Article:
It's pretty amazing because when we run our lead gen systems, we average four booked appointments per week for our clients and that's during the slow season. We're having this conversation right at the end of Q3 so if things heat up in Q4, I'm expecting that number to be significantly better than that. That's already close to 5 to 10X what the average accounting firm sees in the same time period. The market's hungry for this. They're excited to have niche-specific experts, especially in the financial realm, and the accounting realm, on their side. You got to know who you're targeting, know what they care about, look the part, and get in front of them.

Megan: How do you shine online? How do you make a website or some sort of online presence that differentiates you?

Tyler: I love this question. You're a fantastic interviewer, Megan. I talked earlier about the 5,000 ads you see and what you find yourself saying yes to. Why are you saying yes to those things? This is a similar approach that I had when I was running my firm, I was with them, I call them CPA site solutions, right? So-called a leader in websites for accounting professionals. I just looked at our accounting firm website with a fresh set of eyes and I said, "If was my dream prospective client," which I had recently defined, and I saw this, I said, would I be motivated? Would I be excited? Would I understand our expertise?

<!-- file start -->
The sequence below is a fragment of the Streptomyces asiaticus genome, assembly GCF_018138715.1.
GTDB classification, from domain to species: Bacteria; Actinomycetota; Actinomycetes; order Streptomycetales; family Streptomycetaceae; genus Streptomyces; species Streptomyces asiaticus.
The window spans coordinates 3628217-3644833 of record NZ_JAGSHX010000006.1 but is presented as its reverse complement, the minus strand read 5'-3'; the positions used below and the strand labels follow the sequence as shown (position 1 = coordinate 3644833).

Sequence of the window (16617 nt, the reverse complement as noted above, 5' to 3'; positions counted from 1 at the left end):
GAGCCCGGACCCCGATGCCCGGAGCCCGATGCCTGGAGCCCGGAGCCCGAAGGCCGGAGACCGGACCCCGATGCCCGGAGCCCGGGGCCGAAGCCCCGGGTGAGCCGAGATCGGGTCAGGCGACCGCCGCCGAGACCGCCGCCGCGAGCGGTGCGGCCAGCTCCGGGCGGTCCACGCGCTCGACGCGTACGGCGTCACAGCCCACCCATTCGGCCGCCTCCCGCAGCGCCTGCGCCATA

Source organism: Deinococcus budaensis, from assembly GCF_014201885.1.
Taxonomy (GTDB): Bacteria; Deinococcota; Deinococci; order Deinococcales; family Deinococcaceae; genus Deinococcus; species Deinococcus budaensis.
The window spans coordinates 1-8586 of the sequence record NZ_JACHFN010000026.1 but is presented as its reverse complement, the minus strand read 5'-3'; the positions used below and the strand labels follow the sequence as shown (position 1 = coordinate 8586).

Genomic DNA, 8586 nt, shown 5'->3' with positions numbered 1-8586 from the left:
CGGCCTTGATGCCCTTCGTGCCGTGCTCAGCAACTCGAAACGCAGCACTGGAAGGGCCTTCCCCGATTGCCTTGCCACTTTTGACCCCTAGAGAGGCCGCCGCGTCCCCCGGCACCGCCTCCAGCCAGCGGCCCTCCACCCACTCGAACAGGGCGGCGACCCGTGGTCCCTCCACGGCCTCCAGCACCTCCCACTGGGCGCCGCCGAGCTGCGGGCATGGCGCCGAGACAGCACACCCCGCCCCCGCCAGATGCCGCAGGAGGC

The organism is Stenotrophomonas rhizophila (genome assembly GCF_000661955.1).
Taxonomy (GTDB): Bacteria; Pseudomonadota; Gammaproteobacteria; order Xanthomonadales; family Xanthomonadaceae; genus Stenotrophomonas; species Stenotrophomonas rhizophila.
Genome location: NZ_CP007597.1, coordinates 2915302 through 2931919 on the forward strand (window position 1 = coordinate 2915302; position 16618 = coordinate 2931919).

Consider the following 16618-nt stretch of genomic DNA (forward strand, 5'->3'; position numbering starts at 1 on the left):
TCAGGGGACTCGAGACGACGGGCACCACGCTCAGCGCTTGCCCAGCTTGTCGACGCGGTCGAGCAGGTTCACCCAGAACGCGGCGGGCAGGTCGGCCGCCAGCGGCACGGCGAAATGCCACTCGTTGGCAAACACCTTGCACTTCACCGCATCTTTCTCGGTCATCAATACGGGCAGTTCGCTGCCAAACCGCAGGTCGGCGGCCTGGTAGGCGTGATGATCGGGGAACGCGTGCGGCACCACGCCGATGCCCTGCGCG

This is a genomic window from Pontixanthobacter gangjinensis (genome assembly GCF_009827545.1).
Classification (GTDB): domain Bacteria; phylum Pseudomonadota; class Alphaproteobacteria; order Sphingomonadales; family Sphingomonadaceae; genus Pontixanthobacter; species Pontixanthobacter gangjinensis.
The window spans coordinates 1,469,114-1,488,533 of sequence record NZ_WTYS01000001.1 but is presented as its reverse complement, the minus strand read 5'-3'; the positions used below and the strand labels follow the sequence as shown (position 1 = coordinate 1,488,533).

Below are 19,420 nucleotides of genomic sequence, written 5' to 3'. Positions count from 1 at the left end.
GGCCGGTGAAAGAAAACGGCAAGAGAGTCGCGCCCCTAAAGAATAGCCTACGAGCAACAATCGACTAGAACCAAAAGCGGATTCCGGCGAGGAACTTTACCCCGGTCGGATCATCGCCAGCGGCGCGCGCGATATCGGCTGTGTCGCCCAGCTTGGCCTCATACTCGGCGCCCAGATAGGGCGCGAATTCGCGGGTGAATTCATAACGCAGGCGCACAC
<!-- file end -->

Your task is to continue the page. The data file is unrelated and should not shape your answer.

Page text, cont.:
Would I know even what the next step is? Would I be enticed to take that next step? I just sat there and I said, "Well, what are the websites that I have gone to and have actually been enticed to move forward with?" What were the elements that went into that? Then I just deconstructed that process and I rebuilt the site what was crazy is that we only had one lead in one year from the CPA site. Just one. Then I switched the website over with all of the changes that I just described to you.

I just looked at it, and said, "What do I need?" I got to make sure I speak specifically to someone. I got to make sure I have some degree of video. I got to make sure that I've got testimonials that shine. I got to make sure they know exactly what to do and why it's a benefit that they schedule their call with us. Then we got six leads in 30 days. It like blew my mind. It was such a mind-altering shift and I was like, "This is possible." People are out there looking and searching and we're showing up.

Not only are we showing up, but they're also actually taking the action I need them to, to move them into a sales dialogue with our firm. Shine online to me is, again, it's just you tape the message, you deconstruct what you know has worked well, and we of course already know what that is. I just basically described all the primary components, and you make sure that it is a consistent image across all of your digital presences. You don't want to have that Twitter account that you signed up for because everyone said you needed a Twitter account in 2012 and you've never tweeted on it.